As a pragmatic approach, it is unlikely you are going to be find judges willing to let you slide on this kind of thing :)


Thank you for pointing that out. "I am not a lawyer" and all that, but I do enjoy, oddly enough, reading judicial decisions.

That one says:

> We do not embrace the government's sweeping position that 18 U.S.C. 912 extends to anything that has value to the defendant. Such a broad reading of "value" negates any limitation the word could imply. By the same token, we cannot accept Sheker's suggestion that 18 U.S.C. 912 covers only things having commercial value. Information can be a thing of value. Whaley v. U. S., 324 F.2d 356 (9th Cir. 1963). In normal English usage commercial worth is not the exclusive measure of value. For instance, state secrets might trade hands without cash consideration. Information obtained for political advantage might have value apart from its worth in dollars. In each case the information sought would have value to others, in addition to the seeker. Such is the case here. Stokes would see value in keeping his whereabouts unknown to Sheker. The criminal justice system, concerned with the safety of witnesses, has a similar interest.

(In Whaley, Whaley impersonated an agent of the F.B.I and got information which he later paid paid $9, if I interpreted it correctly. Thus the information definitely has commercial value. In Sheker, the judge extends that to value other than commercial value.)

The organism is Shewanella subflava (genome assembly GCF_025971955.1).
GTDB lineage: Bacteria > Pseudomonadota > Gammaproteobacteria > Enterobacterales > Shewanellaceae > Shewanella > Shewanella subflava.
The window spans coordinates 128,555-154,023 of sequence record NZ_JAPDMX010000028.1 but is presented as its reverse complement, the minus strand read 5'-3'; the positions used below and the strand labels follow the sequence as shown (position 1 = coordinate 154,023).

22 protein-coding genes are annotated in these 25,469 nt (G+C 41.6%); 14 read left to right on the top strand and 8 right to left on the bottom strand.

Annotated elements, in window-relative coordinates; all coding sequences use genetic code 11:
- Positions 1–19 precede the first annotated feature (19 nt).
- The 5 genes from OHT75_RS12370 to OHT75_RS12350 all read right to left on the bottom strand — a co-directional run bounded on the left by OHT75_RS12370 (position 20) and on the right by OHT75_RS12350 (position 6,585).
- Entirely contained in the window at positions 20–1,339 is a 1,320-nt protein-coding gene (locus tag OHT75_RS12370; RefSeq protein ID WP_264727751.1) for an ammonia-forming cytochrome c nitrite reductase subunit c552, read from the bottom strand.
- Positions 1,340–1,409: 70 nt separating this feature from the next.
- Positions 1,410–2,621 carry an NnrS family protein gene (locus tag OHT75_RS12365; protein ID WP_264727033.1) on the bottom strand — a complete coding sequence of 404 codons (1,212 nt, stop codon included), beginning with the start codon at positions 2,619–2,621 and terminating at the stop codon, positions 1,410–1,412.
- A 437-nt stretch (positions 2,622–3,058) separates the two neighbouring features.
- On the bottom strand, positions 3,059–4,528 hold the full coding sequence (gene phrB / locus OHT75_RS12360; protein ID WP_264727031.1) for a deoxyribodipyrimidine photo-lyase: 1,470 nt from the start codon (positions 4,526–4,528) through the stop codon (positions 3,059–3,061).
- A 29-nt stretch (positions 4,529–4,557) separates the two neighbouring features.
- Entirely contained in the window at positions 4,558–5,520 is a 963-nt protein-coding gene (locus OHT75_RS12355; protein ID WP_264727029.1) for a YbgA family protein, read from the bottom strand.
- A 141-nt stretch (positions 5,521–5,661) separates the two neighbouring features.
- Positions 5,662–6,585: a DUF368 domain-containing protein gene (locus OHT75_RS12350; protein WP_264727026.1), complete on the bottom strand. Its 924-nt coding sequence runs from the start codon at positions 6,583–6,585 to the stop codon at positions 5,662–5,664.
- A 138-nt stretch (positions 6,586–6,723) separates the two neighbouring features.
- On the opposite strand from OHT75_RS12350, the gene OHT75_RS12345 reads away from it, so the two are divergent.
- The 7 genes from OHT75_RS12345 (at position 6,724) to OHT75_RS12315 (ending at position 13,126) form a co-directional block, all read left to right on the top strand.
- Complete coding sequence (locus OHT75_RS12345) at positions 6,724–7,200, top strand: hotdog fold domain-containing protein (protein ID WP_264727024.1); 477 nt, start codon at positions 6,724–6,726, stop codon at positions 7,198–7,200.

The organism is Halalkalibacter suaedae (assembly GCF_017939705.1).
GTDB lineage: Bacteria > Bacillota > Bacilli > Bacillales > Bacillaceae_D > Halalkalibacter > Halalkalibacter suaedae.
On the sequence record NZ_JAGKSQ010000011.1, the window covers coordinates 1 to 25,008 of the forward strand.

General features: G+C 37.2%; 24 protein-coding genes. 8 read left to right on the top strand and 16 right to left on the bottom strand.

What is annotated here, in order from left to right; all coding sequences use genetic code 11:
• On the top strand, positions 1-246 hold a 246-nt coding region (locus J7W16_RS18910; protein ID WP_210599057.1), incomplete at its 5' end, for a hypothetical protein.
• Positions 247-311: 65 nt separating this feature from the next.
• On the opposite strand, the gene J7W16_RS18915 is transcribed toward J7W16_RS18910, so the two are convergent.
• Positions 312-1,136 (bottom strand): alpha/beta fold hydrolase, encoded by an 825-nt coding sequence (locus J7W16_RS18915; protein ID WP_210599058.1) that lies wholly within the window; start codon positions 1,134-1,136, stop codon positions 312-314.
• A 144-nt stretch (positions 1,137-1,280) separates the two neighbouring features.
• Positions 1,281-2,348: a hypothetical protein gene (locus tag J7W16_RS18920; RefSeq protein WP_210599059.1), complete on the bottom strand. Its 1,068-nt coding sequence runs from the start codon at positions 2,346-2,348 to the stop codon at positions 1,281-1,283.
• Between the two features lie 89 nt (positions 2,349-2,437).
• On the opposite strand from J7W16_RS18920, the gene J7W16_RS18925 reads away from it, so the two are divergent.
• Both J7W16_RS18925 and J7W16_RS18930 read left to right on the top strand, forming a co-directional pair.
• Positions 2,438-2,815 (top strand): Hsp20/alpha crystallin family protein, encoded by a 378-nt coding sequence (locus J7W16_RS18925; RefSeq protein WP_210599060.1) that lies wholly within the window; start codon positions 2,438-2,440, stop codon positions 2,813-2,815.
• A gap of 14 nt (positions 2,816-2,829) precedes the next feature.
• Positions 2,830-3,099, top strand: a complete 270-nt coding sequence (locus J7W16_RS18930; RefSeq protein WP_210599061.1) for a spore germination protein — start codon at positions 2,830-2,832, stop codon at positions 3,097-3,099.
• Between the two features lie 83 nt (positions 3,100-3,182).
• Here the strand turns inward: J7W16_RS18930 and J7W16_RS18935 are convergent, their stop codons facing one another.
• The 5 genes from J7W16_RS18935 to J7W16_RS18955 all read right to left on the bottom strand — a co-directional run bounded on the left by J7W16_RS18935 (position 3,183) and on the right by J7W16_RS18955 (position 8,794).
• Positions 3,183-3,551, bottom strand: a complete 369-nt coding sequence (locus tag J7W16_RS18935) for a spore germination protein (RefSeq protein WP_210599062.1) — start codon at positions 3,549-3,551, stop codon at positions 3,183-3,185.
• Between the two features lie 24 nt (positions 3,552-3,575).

The information sought here is "is Sell (or Sell's company) willing to provide a back-door to the FBI?" This is just after Sell stated publicly that the "service wouldn't have a backdoor for anyone."

I honestly can't tell if this is a "thing of value."

If the answer is "yes", then I think that's a thing of value. That information might be revealed later to embarrass or otherwise affect Sell's company.

If the answer is "no", then there's no value. The statement to the public is the same as the statement to the alleged impersonator.

Given the context, it seems very likely that most people would have expected Sell to say "no." Thus, the overall value is very low.

It can't be that asking a question where the answer isn't already 100% known is illegal. The judge says that the law doesn't '[extend] to anything that has value to the defendant'.

But I don't know how that line is drawn.


The line is essentially going to be drawn pragmatically in most cases, because the precedent is so vague. Judges generally don't take kindly to people impersonating agents, so i would expect a bit of stretch to find an issue.